The Journal for Cultural and Religious Theory and The New Polis in collaboration with representatives of the University of Denver announces a call for papers and presentations for a set of international and interdisciplinary online mini-conferences on the topic of “The Fracturing of World Order.” JCRT and The New Polis are part of the family of Whitestone Publications. The schedule of mini-conferences, which will be for one day only, is as follows:
Friday, June 17, 2022. 12:00-19:00 Greenwich Mean Time.
Deadline for submissions: May 16. 2022.
Friday, September 16, 12:00-19:00 Greenwich Mean Time.
Deadline for submissions: July 31, 2022.
Abstracts of papers, drafts of papers, or complete papers are welcome as well as talks and oral presentations, panel discussions, or short workshops. Topics include, but are by no means limited to the following:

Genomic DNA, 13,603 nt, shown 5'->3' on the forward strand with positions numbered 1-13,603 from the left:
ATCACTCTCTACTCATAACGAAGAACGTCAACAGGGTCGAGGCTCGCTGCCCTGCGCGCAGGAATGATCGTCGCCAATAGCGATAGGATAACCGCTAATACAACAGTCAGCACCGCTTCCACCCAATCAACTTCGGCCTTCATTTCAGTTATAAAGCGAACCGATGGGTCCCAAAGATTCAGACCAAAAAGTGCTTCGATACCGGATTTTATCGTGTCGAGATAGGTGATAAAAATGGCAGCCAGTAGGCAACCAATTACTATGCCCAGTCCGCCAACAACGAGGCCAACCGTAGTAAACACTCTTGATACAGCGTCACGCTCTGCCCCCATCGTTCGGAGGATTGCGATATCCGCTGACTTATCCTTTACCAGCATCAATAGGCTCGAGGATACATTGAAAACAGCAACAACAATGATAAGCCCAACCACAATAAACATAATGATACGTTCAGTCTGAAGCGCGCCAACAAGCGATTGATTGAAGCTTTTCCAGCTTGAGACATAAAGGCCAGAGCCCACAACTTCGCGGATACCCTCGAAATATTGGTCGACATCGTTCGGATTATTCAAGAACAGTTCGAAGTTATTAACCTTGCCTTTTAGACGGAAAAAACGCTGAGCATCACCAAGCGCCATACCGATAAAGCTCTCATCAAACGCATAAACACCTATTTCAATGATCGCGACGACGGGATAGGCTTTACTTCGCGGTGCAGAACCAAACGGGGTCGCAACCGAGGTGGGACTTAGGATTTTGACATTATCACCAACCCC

- The ethical, social, cultural, political, and religious sources as well as long-term implications of the current war in Eastern Europe.
- Neoliberalism, populism, nationalism, and cosmopolitanism.
- Issues of social justice in a global context such as neocolonialism and decoloniality, indigeneity and indigenous rights, economic as well as racial inequalities, reproductive rights, human trafficking, corruption and organized crime, autocracy and democracy.
- Race, class, and gender issues as they relate to shifting political strategies and alliances at a global level.
- Methodological imperatives for re-thinking what we mean by such terms as “globalization” and “world order”.
- Critical and theoretical perspectives on what is happening on the world stage today in relation to changes since the end of the Cold War.
- The role of moral and religious values and beliefs in the shaping of world order and disorder.
At the same time, submissions should in a broad way address completely, or in part, these questions:
- What does the outbreak of war and Russia’s unspeakable disregard for international law, human decency, and basic human values tell us about what has been happening all along behind the scenes at various levels?